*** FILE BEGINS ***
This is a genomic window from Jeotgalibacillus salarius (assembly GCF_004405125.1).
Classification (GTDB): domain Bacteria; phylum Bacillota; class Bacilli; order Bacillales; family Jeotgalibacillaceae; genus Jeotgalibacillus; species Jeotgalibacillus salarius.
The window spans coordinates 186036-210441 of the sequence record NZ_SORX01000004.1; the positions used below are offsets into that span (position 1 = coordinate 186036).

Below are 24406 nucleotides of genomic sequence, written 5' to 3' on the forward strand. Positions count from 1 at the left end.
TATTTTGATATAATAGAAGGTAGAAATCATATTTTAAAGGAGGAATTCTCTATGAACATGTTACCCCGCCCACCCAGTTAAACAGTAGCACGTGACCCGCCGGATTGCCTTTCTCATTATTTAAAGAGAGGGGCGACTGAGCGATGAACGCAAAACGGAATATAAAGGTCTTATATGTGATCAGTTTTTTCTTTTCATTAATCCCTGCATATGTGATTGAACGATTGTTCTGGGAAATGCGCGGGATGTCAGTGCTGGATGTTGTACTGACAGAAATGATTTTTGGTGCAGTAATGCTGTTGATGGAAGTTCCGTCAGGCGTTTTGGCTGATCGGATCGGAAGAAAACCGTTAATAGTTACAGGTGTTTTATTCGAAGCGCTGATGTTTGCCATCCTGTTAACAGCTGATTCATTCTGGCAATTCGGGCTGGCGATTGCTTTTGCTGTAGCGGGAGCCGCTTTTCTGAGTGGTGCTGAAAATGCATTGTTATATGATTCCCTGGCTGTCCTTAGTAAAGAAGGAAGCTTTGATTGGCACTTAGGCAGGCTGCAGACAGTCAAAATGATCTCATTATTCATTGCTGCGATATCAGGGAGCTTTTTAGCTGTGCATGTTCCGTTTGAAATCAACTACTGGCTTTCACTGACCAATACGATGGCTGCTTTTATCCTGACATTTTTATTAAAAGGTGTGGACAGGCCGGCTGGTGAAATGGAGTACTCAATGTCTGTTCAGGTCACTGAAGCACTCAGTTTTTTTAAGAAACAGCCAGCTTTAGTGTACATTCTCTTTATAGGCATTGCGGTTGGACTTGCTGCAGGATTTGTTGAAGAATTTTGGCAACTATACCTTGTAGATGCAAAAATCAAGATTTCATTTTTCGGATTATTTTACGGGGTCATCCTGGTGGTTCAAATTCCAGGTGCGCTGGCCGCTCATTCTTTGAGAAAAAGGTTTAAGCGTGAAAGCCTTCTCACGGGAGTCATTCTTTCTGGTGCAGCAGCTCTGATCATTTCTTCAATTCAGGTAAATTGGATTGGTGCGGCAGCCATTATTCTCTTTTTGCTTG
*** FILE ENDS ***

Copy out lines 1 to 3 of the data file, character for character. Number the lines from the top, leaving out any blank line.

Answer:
This is a genomic window from Jeotgalibacillus salarius (assembly GCF_004405125.1).
Classification (GTDB): domain Bacteria; phylum Bacillota; class Bacilli; order Bacillales; family Jeotgalibacillaceae; genus Jeotgalibacillus; species Jeotgalibacillus salarius.
The window spans coordinates 186036-210441 of the sequence record NZ_SORX01000004.1; the positions used below are offsets into that span (position 1 = coordinate 186036).